• An astrophysicist created a timelapse of a planetary system 133.3 light years away
  • The four dots in the video represent the four planets orbiting the star
  • '(T)his is the fun part of science': Astrophysicist Jason Wang

Ever wonder what the movement of planets around a star looks like from a new perspective? A rather mesmerizing video shows four exoplanets' movement around their host star.

It was in 2008 when HR8799 made history by becoming the first "extrasolar planetary system" to ever be directly imaged, Northwestern University noted in a news release. At 133.3 light-years away, the system seems far but is still considered to be a part of our "solar neighborhood."

Scientists have been keeping a close watch on the fascinating system, including Jason Wang, an astrophysicist at Northwestern University. Using observations that he and colleagues made with the W. M. Keck Observatory atop Mauna Kea in Hawaii, Wang created a timelapse video that compressed 12 years of observations into a short video.

In the video shared by Wang on YouTube, the dark disk in the center is the host star HR8799. It is much younger than our Sun, with the system forming after the dinosaurs here on Earth had already gone extinct. But it's bigger and five times "more luminous," according to Northwestern University.

Around the star, one can clearly see the four small dots circling it, each being one of the four planets in the system. All four, the university noted, are larger than Jupiter, which is the largest planet in our solar system. The planet nearest to the star takes 45 Earth years to complete a revolution, while the farthest one takes a whopping 500 years.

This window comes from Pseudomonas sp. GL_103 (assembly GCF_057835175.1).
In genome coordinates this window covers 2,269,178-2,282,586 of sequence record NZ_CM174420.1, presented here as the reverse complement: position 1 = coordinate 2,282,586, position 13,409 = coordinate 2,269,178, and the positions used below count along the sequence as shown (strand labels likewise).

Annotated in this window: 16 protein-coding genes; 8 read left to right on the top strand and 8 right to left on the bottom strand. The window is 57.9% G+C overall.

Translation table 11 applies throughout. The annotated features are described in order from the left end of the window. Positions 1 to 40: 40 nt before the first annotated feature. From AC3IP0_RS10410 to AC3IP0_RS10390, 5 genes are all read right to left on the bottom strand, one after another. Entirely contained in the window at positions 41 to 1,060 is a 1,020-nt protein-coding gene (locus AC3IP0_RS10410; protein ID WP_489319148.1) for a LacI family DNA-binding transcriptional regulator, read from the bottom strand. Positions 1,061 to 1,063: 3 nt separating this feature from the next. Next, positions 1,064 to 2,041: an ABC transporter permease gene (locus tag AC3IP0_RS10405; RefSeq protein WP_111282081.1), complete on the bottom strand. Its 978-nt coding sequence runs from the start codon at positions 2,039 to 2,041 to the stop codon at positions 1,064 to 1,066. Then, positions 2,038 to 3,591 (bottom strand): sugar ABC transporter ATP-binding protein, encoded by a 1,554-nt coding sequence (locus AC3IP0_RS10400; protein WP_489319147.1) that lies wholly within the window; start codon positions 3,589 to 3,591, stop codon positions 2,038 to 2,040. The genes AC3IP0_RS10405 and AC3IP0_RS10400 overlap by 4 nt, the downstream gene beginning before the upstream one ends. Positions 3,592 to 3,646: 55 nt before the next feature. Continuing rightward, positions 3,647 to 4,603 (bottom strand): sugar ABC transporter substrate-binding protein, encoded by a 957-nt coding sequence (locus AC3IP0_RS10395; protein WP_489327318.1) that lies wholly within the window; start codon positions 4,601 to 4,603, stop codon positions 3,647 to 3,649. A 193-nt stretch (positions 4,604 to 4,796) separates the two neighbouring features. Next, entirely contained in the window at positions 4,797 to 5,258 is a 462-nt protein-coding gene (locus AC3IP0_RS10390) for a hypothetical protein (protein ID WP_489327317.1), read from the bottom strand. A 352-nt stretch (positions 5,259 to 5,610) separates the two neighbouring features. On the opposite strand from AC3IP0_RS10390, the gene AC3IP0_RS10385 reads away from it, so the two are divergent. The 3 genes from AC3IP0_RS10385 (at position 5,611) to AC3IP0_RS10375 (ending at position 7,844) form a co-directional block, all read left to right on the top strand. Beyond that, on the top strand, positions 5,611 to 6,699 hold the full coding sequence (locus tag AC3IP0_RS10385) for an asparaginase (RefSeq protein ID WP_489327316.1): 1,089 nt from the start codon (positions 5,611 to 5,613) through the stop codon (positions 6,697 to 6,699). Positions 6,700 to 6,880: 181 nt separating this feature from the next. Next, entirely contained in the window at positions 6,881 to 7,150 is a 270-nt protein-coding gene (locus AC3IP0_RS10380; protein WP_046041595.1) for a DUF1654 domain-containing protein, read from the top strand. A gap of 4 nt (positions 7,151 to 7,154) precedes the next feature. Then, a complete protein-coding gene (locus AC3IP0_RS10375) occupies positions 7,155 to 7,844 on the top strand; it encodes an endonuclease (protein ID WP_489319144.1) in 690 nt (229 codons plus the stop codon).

"This movie was made using real images taken from the telescope," Wang noted on YouTube.

"It's usually difficult to see planets in orbit," Wang reportedly said. "For example, it isn't apparent that Jupiter or Mars orbit our sun because we live in the same system and don't have a top-down view. Astronomical events either happen too quickly or too slowly to capture in a movie. But this video shows planets moving on a human time scale. I hope it enables people to enjoy something wondrous."

The host star appears black in the video because Wang used a process to "suppress" its glare. Otherwise, it would have been much too bright to see the planets around it.

Interestingly, in late 2022, scientists published a study indicating the possible presence of another planet in the system. However, being smaller and closer to the star, it may be harder to spot than the others, reported Science Alert.

As fascinating as it is to watch the timelapse, it's simply for a bit of scientific fun.

"There's nothing to be gained scientifically from watching the orbiting systems in a time lapse video, but it helps others appreciate what we're studying," Wang said in the university release. "In astrophysics, most of the time we are doing data analysis or testing hypotheses. But this is the fun part of science. It inspires awe."

An artist's impression shows an exoplanet orbiting its host star. Reuters